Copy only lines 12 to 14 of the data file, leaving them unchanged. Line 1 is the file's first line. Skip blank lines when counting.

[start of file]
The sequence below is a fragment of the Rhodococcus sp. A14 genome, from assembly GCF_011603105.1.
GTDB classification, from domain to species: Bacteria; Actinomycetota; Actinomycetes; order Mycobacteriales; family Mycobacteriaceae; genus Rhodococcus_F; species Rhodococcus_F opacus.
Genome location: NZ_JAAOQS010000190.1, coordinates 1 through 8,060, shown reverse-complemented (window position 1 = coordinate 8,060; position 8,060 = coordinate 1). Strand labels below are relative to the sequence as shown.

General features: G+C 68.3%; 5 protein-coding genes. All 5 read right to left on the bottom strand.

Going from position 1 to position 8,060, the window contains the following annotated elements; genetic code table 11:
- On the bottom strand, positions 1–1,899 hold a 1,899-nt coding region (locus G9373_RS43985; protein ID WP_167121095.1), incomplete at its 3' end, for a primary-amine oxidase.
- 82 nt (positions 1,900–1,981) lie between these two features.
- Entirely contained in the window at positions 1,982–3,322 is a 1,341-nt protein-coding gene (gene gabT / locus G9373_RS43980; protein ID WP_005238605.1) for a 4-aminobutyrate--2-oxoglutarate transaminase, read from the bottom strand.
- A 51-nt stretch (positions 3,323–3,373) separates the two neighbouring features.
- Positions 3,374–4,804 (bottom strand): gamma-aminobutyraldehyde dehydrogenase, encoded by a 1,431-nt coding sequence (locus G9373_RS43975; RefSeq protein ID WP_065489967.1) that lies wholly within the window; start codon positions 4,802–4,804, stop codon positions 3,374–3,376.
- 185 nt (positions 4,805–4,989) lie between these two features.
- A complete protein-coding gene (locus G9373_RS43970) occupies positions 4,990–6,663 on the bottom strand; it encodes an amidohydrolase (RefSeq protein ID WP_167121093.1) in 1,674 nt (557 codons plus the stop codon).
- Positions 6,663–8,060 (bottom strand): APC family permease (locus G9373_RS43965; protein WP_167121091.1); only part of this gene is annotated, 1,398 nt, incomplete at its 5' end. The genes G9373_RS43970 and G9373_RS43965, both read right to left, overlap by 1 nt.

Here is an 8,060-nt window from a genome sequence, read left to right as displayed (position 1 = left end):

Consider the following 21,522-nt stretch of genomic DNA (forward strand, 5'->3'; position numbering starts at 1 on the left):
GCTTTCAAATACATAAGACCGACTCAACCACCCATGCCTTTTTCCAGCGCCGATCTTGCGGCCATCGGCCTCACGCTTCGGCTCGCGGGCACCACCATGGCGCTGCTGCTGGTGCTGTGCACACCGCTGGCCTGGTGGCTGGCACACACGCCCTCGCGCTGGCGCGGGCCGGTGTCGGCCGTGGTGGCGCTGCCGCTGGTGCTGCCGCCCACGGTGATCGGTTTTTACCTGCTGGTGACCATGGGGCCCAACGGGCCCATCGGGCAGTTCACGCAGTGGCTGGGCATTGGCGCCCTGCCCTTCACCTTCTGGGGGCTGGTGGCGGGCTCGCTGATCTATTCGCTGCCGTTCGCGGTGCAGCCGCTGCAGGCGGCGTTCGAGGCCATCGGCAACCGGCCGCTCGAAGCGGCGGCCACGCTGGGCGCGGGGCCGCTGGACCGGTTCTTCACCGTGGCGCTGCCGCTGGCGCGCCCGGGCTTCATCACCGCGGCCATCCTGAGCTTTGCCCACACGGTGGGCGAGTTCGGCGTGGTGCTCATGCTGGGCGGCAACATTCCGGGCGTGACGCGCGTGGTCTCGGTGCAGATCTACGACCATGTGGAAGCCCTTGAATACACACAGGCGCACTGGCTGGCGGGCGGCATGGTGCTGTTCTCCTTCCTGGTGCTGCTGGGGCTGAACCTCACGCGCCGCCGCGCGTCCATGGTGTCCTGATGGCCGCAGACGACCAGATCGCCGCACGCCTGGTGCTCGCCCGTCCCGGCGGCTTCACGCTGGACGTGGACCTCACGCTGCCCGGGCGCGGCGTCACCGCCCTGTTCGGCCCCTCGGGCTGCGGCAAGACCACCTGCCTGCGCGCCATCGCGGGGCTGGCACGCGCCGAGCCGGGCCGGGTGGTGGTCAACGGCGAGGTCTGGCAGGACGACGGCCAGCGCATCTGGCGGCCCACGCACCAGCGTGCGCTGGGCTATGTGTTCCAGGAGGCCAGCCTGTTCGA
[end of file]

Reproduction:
- A complete protein-coding gene (locus G9373_RS43970) occupies positions 4,990–6,663 on the bottom strand; it encodes an amidohydrolase (RefSeq protein ID WP_167121093.1) in 1,674 nt (557 codons plus the stop codon).
- Positions 6,663–8,060 (bottom strand): APC family permease (locus G9373_RS43965; protein WP_167121091.1); only part of this gene is annotated, 1,398 nt, incomplete at its 5' end. The genes G9373_RS43970 and G9373_RS43965, both read right to left, overlap by 1 nt.

Here is an 8,060-nt window from a genome sequence, read left to right as displayed (position 1 = left end):